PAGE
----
Pesola says that 95 percent of textile fibers can be recycled, “Not only can it be recycled,” he explains “but it’s actually cheaper, if we work in volume, because we don’t have to go through the dying process.” The aim of the new unit in India is mass production from recycled materials. Besides by repurposing material and sewing it in proximity, it will lower the carbon footprint, cost and make it easier to manage.

Stakeholders

Consumers, Humankind in general

Deployment

Its Already, has developed an annual turnover of 1 million euros.  “The first two years has been more about R&D and setting up the production unit,” Bengs indicates.  But now with the plant scheduled to be complete by 2017, they focused on pushing sales  with a team of 10 in Helsinki, 5 in Mumbai, and 200 in Tamil Nadu.

I think it could be evolved movement of awareness in fashion after Toms Shoes. It definitely needs celebrity attention in USA tho. 🙂

source: http://www.forbes.com/sites/eshachhabra/2016/07/28/two-entrepreneurs-turn-waste-into-a-business/#3f7e25ea107c

Pure Lives Water Filtration System

  • Kid-Wearing-Purelives.pngSustainability problem
    • Clean water is a scarce or unaffordable resource for people in developing countries.  Further, natural disasters or man-made crises such as war place millions of people in new refugee camps that lack infrastructure to provide water to all of the residents.
  • Technology and how it connects to problem
    • Purelives is a 5 gallon water filtration and transportation system allowing it to be used at home or at a water source and carried back to the home.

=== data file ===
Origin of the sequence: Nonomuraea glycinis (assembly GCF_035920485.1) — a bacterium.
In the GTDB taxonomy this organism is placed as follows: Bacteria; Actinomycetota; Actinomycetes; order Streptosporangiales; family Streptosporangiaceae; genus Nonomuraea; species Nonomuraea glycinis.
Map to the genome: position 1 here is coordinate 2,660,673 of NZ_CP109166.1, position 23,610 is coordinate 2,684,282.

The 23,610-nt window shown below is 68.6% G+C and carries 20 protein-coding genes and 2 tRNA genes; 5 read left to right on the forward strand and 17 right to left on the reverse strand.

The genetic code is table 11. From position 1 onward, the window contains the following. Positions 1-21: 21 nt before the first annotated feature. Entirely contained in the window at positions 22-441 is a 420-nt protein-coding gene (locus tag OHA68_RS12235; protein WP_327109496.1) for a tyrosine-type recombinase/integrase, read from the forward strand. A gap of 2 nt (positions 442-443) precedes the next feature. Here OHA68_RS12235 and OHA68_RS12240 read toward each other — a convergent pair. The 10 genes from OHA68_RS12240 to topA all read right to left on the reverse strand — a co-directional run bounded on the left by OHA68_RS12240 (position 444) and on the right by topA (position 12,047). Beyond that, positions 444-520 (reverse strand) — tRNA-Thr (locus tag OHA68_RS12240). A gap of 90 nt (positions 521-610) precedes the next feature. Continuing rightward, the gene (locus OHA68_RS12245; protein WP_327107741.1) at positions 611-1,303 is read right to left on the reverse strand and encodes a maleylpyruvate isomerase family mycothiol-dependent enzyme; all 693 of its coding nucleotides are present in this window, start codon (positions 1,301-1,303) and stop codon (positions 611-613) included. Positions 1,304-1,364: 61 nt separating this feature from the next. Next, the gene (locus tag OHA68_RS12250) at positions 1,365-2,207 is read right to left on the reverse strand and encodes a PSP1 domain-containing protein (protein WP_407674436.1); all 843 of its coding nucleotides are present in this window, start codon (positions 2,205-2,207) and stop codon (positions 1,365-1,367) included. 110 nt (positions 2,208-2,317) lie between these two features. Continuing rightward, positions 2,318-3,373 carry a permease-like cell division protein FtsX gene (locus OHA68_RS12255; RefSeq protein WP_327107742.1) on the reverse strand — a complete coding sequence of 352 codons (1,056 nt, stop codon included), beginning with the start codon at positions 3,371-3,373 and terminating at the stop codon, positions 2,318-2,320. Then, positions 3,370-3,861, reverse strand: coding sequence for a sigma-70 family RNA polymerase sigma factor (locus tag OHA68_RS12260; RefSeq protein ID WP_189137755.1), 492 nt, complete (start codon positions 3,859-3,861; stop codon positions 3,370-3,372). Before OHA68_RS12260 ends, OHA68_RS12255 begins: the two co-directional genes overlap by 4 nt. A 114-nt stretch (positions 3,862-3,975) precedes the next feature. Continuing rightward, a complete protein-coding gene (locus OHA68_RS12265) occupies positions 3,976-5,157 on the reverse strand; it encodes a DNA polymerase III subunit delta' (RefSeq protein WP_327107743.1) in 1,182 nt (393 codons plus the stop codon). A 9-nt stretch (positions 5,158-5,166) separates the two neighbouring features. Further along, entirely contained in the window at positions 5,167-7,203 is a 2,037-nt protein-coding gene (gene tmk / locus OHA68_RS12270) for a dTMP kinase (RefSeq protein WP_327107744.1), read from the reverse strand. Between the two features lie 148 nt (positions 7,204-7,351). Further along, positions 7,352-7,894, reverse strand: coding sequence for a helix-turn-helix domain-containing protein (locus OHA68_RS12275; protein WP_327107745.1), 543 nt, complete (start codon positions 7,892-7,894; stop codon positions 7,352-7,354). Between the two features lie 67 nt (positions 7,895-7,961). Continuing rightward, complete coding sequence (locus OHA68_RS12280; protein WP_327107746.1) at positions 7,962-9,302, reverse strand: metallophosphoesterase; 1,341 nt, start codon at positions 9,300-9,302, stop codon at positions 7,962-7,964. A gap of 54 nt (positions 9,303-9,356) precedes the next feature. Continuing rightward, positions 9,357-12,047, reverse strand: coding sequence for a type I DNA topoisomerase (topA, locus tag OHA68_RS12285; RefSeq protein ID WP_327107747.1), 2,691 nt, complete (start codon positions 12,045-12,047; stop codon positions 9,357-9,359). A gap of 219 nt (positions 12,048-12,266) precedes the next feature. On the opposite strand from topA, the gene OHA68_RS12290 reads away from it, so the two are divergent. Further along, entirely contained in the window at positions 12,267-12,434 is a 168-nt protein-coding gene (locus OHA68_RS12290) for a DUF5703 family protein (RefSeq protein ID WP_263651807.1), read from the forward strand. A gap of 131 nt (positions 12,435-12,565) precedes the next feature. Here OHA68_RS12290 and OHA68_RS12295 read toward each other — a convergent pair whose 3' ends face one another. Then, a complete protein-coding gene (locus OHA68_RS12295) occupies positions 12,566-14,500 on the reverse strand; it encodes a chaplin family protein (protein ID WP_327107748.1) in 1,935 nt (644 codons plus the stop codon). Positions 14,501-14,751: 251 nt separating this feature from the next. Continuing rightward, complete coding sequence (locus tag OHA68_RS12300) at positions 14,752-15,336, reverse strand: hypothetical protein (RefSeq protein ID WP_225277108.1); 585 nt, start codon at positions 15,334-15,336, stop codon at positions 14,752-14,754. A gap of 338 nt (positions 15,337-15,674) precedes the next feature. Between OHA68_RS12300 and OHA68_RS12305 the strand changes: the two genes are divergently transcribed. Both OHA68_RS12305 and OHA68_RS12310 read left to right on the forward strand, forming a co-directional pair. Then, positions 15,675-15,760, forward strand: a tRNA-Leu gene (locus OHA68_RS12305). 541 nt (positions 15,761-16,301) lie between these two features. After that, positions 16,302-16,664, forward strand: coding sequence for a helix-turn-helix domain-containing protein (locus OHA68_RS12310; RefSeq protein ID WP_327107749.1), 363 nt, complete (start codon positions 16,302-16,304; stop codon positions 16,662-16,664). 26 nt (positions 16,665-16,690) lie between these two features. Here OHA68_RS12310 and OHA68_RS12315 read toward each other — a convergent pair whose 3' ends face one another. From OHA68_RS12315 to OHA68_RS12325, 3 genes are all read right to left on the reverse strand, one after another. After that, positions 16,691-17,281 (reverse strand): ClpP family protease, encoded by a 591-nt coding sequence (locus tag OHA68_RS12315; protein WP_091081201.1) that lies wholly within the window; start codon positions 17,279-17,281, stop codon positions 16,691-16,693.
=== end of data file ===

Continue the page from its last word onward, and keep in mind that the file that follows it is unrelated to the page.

• The filter can work with any fresh water source (wells, rivers, etc) and removes 99.9% of bacteria, viruses, heavy metal and other contaminants
    • Filter lasts for 3000-5000 gallons and stops allowing water through when it needs to be changed so there is no risk of using filters that are no longer appropriately cleaning water.
  • Stakeholders
    • NGOs, especially disaster relief
    • Residents of developing countries with poor water sources
    • Workers in fields away from water sources
    • Campers
  • Implementation steps
    • Rebrand the company and product.  “Portapure” reminds readers of sanitation (portapotties) and Pure Life is a name for a number of  organizations (some religious) that focuses on sexual issues.
    • Partner with NGOs to pilot the usage and understand real world challenges for using the system- how do you supply replacement filters, etc?
    • Develop a pricing model that can meet low income people in developing countries, for example, microfinance leveraging community peer groups to ensure repayment.

http://www.portapure.com/portable-water-filtration/

 

Electronic Waste Water Filter

Water contaminated with solid and electronic waste at the landfill at Vijyaipura, on the outskirts of Bangalore, India.

1) Sustainability Problem: Toxins in Water

Technology has create electronic waste in waters. It creates toxic environments and destroys natural habitats and processes.

2) Technology: A water filter to remove electronic waste

article: http://www.worldwaterweek.org/american-student-wins-2015-stockholm-junior-water-prize-for-revolutionizing-method-to-remove-electronic-waste-from-water/

  • Created by American student, Perry Alagappan, who won the 2015 Stockholm Junior Water Prize for this revolutionizing method to remove toxic waste from water
  • Uses nanotechnology to create a first-of-its-kind filter
  • Removes 99% of heavy metal contaminants from drinking and industrial wastewater